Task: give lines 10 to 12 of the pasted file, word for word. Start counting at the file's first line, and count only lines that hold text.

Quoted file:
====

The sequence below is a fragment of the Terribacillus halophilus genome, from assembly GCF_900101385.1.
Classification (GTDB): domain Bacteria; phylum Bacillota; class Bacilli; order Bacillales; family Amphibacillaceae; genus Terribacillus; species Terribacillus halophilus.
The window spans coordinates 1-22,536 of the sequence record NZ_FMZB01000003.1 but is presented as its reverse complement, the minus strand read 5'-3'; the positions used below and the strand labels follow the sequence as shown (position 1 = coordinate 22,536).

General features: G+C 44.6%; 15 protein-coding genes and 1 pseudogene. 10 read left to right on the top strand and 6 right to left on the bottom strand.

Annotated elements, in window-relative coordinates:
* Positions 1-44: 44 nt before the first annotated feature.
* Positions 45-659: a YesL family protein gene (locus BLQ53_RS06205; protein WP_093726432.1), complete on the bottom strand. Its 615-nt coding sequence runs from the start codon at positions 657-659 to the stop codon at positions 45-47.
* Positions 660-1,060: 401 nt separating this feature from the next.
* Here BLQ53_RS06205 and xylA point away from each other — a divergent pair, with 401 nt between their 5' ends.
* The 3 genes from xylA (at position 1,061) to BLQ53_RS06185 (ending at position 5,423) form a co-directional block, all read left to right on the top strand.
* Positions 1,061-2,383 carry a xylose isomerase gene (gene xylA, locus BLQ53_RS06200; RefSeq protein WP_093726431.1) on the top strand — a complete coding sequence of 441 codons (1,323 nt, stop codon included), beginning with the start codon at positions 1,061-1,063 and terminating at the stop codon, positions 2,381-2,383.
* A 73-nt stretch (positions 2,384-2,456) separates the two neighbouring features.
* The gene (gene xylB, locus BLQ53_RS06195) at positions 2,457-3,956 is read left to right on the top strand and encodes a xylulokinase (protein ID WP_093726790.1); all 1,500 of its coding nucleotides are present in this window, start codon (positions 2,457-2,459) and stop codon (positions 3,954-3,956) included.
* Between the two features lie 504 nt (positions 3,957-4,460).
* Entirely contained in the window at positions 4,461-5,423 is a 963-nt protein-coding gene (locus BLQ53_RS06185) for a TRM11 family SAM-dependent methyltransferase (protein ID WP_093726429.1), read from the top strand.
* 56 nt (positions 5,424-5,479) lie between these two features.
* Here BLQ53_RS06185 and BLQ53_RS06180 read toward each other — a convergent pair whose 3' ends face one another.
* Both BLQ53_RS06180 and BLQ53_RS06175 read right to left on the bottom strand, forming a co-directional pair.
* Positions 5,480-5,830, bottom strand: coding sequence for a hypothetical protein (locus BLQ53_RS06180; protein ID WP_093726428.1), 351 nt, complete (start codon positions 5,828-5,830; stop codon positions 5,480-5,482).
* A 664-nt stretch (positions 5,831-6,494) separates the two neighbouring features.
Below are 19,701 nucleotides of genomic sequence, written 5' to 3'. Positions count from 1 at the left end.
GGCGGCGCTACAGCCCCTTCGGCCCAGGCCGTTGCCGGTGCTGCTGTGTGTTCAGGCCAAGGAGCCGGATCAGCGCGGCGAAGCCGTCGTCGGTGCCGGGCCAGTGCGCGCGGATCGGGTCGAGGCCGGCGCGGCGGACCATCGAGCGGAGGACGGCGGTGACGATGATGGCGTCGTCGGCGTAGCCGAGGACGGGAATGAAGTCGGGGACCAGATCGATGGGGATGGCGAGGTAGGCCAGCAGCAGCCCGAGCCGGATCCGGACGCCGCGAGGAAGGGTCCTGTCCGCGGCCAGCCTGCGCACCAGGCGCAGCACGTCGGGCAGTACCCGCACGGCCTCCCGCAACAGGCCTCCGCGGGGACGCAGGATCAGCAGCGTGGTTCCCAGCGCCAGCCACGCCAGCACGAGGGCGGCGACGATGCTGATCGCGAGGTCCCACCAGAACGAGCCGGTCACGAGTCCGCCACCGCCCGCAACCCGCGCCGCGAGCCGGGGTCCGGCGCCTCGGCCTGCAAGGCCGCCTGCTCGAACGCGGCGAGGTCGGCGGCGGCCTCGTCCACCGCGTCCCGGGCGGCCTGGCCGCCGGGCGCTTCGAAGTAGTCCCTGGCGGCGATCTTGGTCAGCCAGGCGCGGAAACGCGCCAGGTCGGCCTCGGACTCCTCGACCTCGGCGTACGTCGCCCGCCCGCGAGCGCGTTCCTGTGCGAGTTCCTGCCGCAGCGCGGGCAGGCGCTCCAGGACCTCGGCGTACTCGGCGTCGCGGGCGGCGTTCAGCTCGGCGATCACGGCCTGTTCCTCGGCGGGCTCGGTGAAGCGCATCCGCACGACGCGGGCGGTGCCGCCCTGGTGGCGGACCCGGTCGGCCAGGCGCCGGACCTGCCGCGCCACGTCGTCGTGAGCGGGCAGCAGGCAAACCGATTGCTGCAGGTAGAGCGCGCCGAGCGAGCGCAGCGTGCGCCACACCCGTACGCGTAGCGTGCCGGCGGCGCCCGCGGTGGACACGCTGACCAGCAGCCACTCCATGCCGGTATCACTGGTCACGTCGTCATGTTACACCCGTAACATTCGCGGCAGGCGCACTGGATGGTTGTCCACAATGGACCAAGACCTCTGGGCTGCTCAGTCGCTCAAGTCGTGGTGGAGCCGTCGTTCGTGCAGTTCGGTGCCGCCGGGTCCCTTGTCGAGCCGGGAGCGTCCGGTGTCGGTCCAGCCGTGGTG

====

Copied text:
* The 3 genes from xylA (at position 1,061) to BLQ53_RS06185 (ending at position 5,423) form a co-directional block, all read left to right on the top strand.
* Positions 1,061-2,383 carry a xylose isomerase gene (gene xylA, locus BLQ53_RS06200; RefSeq protein WP_093726431.1) on the top strand — a complete coding sequence of 441 codons (1,323 nt, stop codon included), beginning with the start codon at positions 1,061-1,063 and terminating at the stop codon, positions 2,381-2,383.
* A 73-nt stretch (positions 2,384-2,456) separates the two neighbouring features.